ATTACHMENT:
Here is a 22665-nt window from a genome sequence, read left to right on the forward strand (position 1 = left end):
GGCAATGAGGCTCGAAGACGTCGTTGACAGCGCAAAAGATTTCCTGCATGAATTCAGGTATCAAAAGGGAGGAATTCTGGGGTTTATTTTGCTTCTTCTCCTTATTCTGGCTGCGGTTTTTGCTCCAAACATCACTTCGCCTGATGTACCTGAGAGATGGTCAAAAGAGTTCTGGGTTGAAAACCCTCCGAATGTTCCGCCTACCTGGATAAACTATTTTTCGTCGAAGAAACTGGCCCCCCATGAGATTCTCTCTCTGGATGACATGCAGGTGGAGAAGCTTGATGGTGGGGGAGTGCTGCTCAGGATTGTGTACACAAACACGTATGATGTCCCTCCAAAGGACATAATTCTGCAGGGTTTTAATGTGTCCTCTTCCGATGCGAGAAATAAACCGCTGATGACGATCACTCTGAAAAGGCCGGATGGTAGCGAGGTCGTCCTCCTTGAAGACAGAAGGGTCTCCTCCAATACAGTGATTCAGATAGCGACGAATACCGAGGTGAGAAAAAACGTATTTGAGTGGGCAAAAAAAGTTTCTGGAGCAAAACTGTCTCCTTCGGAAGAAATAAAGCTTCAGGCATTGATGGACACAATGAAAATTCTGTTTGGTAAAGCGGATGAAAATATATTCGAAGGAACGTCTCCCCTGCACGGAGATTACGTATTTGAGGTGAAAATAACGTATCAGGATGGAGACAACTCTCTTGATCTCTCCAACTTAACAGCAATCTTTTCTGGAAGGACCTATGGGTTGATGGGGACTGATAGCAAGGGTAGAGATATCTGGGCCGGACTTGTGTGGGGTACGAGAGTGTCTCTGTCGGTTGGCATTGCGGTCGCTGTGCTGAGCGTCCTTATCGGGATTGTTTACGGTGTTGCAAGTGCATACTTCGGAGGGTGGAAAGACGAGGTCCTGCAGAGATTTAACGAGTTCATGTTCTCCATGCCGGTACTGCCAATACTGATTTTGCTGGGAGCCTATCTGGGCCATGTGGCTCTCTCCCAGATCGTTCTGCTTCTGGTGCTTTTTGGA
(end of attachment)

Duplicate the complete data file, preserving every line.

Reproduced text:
Here is a 22665-nt window from a genome sequence, read left to right on the forward strand (position 1 = left end):
GGCAATGAGGCTCGAAGACGTCGTTGACAGCGCAAAAGATTTCCTGCATGAATTCAGGTATCAAAAGGGAGGAATTCTGGGGTTTATTTTGCTTCTTCTCCTTATTCTGGCTGCGGTTTTTGCTCCAAACATCACTTCGCCTGATGTACCTGAGAGATGGTCAAAAGAGTTCTGGGTTGAAAACCCTCCGAATGTTCCGCCTACCTGGATAAACTATTTTTCGTCGAAGAAACTGGCCCCCCATGAGATTCTCTCTCTGGATGACATGCAGGTGGAGAAGCTTGATGGTGGGGGAGTGCTGCTCAGGATTGTGTACACAAACACGTATGATGTCCCTCCAAAGGACATAATTCTGCAGGGTTTTAATGTGTCCTCTTCCGATGCGAGAAATAAACCGCTGATGACGATCACTCTGAAAAGGCCGGATGGTAGCGAGGTCGTCCTCCTTGAAGACAGAAGGGTCTCCTCCAATACAGTGATTCAGATAGCGACGAATACCGAGGTGAGAAAAAACGTATTTGAGTGGGCAAAAAAAGTTTCTGGAGCAAAACTGTCTCCTTCGGAAGAAATAAAGCTTCAGGCATTGATGGACACAATGAAAATTCTGTTTGGTAAAGCGGATGAAAATATATTCGAAGGAACGTCTCCCCTGCACGGAGATTACGTATTTGAGGTGAAAATAACGTATCAGGATGGAGACAACTCTCTTGATCTCTCCAACTTAACAGCAATCTTTTCTGGAAGGACCTATGGGTTGATGGGGACTGATAGCAAGGGTAGAGATATCTGGGCCGGACTTGTGTGGGGTACGAGAGTGTCTCTGTCGGTTGGCATTGCGGTCGCTGTGCTGAGCGTCCTTATCGGGATTGTTTACGGTGTTGCAAGTGCATACTTCGGAGGGTGGAAAGACGAGGTCCTGCAGAGATTTAACGAGTTCATGTTCTCCATGCCGGTACTGCCAATACTGATTTTGCTGGGAGCCTATCTGGGCCATGTGGCTCTCTCCCAGATCGTTCTGCTTCTGGTGCTTTTTGGA